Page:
With the demand for engineers is expected to remain in the double digits, the search for talent has become a strategic priority for many global companies across industries. Can traditional four-year engineering programs meet the demand and keep up with the changing skills required to compete? Some companies think mentorships and apprenticeships may be solutions to creating a learning culture.
The industry may also look to other technical specialties such as coding and how some innovators are solving the shortage of good coders, while others technology companies are creating a “culture of learning.”
According to industry organization IEEE, engineering dominates career website Glassdoor’s “List of the 50 Best U.S. Jobs.” Demand for engineering specialists, including telecom engineers, is expected to remain high as wireless connectivity expands across devices and the demand for data speed accelerates.
Of the top 50 jobs, electrical engineer ranks number 14 on the list, software engineer, 16, hardware engineer, 30 and information security engineer, 39. User-experience designers, quality-assurance managers, mobile developers and intelligence analysts are in demand, too.
FieldEngineer.com is all too aware of the demand: We’re fulfilling critical needs by connecting specialists, ranging from network engineers to project managers, to corporations around the world, at breakneck speed. The industry’s success, of course, is also invariably linked to how fast colleges and universities, as well as corporations, can train engineers. Once trained and armed with a four-year degree specializing in engineering or the math and sciences, how do engineers keep their skills relevant?
We’ve seen some interesting trends in how major corporations and thought leaders are implementing training to keep up with the skills needed for 21st century telecommunication advancements, including the much anticipated shift from the 4G (4th generation) mobile technology system to the significantly faster 5G system expected in 2020.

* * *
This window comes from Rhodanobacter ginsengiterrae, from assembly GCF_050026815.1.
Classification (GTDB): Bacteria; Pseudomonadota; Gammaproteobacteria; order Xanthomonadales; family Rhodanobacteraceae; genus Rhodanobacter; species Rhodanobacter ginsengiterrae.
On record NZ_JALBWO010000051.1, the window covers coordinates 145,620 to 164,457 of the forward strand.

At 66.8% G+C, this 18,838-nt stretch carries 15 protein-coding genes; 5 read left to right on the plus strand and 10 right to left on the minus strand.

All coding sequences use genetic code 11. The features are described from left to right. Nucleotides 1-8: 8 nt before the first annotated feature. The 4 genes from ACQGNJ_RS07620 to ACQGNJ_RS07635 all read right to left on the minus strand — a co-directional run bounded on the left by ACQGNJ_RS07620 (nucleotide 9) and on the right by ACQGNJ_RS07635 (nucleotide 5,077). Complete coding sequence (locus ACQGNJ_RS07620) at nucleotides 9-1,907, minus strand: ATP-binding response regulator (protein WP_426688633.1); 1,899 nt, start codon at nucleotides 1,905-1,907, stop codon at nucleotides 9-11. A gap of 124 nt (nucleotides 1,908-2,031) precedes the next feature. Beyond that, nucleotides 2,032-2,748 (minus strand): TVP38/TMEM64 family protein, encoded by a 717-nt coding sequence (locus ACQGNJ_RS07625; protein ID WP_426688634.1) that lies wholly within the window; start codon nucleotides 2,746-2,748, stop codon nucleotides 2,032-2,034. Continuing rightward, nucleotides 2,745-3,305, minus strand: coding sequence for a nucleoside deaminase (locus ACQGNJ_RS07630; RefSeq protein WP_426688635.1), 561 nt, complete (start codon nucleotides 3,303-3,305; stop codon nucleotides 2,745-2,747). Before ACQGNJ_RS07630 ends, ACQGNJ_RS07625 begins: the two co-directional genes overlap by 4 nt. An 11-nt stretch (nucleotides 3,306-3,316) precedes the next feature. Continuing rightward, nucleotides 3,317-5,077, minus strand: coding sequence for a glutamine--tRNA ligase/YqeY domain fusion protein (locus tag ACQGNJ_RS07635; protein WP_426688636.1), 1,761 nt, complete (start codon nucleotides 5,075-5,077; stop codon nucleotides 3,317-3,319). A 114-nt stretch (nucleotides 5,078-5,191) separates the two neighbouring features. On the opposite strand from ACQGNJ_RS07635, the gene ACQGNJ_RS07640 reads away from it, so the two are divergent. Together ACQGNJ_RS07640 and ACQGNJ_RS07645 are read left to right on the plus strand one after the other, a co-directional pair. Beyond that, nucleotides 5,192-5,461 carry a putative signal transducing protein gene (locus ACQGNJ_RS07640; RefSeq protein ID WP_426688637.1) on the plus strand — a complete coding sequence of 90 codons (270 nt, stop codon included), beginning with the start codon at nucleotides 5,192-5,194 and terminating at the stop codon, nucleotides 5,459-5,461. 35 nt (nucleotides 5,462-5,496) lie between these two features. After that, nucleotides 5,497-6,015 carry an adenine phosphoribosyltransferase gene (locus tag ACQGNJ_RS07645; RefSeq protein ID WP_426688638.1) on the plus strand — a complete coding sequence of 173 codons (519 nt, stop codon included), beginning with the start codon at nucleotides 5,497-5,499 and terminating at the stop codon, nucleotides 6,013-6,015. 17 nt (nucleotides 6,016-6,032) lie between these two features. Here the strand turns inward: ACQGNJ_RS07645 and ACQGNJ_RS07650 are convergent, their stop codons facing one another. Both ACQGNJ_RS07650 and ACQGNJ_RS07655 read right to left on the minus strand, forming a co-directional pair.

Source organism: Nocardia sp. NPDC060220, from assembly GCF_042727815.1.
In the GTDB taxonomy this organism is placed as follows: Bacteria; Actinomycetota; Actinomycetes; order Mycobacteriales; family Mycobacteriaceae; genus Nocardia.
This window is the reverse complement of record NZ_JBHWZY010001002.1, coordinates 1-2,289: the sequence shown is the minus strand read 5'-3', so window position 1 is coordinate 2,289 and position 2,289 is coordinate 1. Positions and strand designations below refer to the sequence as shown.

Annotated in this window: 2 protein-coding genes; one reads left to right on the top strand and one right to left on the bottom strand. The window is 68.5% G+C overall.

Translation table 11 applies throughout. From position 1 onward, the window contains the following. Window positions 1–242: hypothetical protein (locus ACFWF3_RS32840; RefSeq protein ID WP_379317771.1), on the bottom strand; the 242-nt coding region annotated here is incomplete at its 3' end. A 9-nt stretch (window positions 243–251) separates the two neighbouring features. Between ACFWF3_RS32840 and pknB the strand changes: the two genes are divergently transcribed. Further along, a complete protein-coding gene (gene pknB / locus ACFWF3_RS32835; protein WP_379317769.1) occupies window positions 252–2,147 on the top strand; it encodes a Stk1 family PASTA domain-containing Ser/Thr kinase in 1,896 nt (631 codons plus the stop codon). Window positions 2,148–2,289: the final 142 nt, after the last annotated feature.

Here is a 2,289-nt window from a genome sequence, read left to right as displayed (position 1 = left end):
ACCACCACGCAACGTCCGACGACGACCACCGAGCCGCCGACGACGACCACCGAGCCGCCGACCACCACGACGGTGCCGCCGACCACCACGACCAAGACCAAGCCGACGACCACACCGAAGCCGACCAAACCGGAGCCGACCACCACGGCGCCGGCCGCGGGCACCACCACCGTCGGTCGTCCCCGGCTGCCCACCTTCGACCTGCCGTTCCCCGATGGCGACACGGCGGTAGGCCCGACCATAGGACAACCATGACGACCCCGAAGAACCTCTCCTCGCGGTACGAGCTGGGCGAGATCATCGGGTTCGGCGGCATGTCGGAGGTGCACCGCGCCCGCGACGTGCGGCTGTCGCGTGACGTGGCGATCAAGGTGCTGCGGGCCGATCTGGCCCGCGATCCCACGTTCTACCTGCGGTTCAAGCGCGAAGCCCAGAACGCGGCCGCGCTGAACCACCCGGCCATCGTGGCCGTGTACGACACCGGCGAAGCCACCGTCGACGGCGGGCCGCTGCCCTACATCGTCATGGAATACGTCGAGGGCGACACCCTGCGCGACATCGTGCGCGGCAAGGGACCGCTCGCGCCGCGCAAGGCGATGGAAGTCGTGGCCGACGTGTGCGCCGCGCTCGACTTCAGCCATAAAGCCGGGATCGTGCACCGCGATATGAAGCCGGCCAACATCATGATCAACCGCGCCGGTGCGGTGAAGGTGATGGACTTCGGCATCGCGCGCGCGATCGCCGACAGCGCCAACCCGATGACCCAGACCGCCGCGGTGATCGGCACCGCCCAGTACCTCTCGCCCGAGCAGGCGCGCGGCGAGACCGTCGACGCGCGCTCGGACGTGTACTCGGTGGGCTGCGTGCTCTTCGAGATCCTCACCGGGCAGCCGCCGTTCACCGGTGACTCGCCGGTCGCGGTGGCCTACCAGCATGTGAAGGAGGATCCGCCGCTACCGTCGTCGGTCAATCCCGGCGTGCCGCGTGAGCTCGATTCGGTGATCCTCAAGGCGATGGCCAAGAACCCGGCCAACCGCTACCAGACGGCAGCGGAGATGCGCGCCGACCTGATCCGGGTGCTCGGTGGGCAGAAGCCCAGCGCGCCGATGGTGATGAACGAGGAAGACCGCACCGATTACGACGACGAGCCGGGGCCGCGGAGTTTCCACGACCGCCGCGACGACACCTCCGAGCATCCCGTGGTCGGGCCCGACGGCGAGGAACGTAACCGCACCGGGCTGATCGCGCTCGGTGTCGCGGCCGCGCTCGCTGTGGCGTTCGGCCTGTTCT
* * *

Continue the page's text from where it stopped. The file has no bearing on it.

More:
While engineers usually require four years of study at a U.S. college or university, acquiring the skills necessary to become a coder has become more streamlined to meet industry demands. Sebastian Thrun, research professor at Stanford University, former Google Fellow and founder of Udacity, created an affordable online educational platform to train coding and programming skills. Major technology corporations such as AT&T, Facebook and Salesforce have been hiring their graduates and were helpful in creating program curriculums to meet their needs.
The Nanodegree program, for instance, consists of two three-month terms, and students must complete the full six months to earn their credentials to graduate. The cost for each term is a fraction of typical tuition charged by colleges and universities. Each term costs $800 for this particular program.
Corporations such as Google are placing a greater emphasis on training their workers and developing a culture of learning to keep up with the changes in technology. The company has taken its elite “machine learning” (artificial intelligence) program and has expanded it to the ranks, according to Wired magazine. Workers spend six months embedded with the machine learning team and work alongside a mentor. This on-the-job learning and creating a “learning” culture supplements even the most advanced degrees held by their engineers.
At Fortune Magazine’s recent Brainstorm Tech conference in Aspen, technology industry executives, including Koru CEO Kristen Hamilton, MediaLink CEO Michael Kassan, General Assembly CEO Jake Schwartz, JetBlue Technology Ventures president Bonny Simi, and former Yahoo CEO Marissa Mayer, discussed how companies are dealing with the skill gaps.
“We’ve tried to take it into the boardroom,” MediaLink CEO Michael Kassan said in a Fortune Magazine interview. “When you look at the board makeup, the percentage of people with markedly different, transformational thinking is very small.” If you’re facing digital transformation and skills retraining, consider making additions to your board, he said.
Approaching the skill and talent shortage on the job is just one solution. Kassan subscribes to former Microsoft COO Michael Turner’s approach – “performing while transforming.”
Field Engineer is an online marketplace that connects companies with telecommunications work with the global engineers who have the skills and availability to complete them. With more than 15,000 skilled engineers in 137 countries, Field Engineer has already helped 45 customers get jobs done. For more information, please visit www.fieldengineer.com or download the app on App Store or Google Play.